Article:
This is the first category-1 climb of this year's race, so there'll be plenty of King of the Mountains points on offer. Romain Hardy (Fortuneo Vital Concept) leads that classification at the moment.

After a fairly sedate start to the climb, things have really kicked off, and the peloton is down to around 60 riders. Many could come back, however, over the gentle kilometres that follow if/when a break goes and things settle down. 

It's all together over the top of the climb. Time now for a short descent before the road kicks up briefly again. 

More attacks as the road levels out but nothing sticking for the time being. There's an intermediate sprint coming up, but most of the sprinters are well behind. 

Apologies for the delay in updates - minor technical difficulties at CN towers. All good now. 

In the meantime, Sam Bennett, who managed to hang on on that climb, took maximum points at the intermediate sprint, and the thinned out peloton is still together - no breakaway for the time being.

We're hearing that Formolo has abandoned the race. Terrible news for Cannondale-Drapac, after Joe Dombrowski and Pierre Rolland lost nearly 40 minutes in the crosswinds across the opening two stages. To make it worse, Lawson Craddock has also climbed off. 

It's fast and furious out there, with the road heading gently downhill.

Contador is dropped on the descent, along with Adam Yates, but the pair manage to regain contact.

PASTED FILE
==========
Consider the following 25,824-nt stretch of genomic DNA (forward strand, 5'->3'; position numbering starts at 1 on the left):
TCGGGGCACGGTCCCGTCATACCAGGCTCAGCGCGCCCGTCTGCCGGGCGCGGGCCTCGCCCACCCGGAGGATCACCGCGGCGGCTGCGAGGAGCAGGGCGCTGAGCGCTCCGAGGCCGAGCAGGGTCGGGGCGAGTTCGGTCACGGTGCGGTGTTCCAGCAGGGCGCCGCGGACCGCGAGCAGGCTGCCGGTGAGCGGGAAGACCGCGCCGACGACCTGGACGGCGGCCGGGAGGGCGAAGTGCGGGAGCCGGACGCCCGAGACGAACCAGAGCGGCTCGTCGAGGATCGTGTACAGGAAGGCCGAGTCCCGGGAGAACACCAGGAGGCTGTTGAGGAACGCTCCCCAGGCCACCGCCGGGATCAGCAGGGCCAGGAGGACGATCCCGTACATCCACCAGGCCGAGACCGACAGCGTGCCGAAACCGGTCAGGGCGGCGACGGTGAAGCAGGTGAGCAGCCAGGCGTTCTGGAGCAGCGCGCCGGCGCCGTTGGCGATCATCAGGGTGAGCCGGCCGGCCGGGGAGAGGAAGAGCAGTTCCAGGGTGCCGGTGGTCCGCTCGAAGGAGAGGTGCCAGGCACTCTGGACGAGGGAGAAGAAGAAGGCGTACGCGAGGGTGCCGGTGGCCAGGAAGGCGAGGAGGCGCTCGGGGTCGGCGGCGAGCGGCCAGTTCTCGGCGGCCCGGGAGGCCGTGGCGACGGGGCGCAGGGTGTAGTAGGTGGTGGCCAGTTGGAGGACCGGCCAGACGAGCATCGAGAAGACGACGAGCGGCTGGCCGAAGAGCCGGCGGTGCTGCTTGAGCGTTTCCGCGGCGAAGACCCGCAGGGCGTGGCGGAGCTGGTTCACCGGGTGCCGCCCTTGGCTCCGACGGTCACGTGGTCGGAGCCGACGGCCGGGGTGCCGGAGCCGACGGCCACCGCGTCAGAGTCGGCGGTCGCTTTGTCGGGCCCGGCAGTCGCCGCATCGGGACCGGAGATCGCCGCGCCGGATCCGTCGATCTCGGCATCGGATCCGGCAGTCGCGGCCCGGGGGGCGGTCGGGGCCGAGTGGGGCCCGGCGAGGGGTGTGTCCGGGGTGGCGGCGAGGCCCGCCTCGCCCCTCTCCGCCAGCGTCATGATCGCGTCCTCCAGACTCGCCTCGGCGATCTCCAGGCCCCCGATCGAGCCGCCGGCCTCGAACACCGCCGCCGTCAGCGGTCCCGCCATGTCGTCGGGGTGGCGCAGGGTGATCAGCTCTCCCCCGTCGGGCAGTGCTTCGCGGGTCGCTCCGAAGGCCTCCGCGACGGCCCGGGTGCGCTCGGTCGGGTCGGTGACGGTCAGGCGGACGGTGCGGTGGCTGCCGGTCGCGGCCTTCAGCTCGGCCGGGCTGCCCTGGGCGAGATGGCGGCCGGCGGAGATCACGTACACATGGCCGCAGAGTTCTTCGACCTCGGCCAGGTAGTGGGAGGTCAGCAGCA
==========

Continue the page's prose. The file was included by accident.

Contador is dropped on the descent, along with Simon Yates, but the pair manage to regain contact. 

More attacks coming now from this lead 'peloton' of 60 or so riders. A big group containing riders dropped on the climb is trying to make its way back to the head of affairs. 

At the top of the l'Espigoulier it was Arnold Jeannesson (Fortuneo) who crested first, earning himself 10 points. However, Lilian Calmejane (Direct Energie) was second, landing him 8 points that put him in the provisional lead of the KOM classification.

152km remaining from 192km

Formolo's abandon is confirmed

Six riders have managed to open up a gap at the head of the race. They are:

145km remaining from 192km

One break dies, another is born. Eight riders have clipped off the front.

This looks promising. The eight riders have already prised open an advantage of over half a minute. They are:

The break is a good one, it seems, and they have well over a minute now.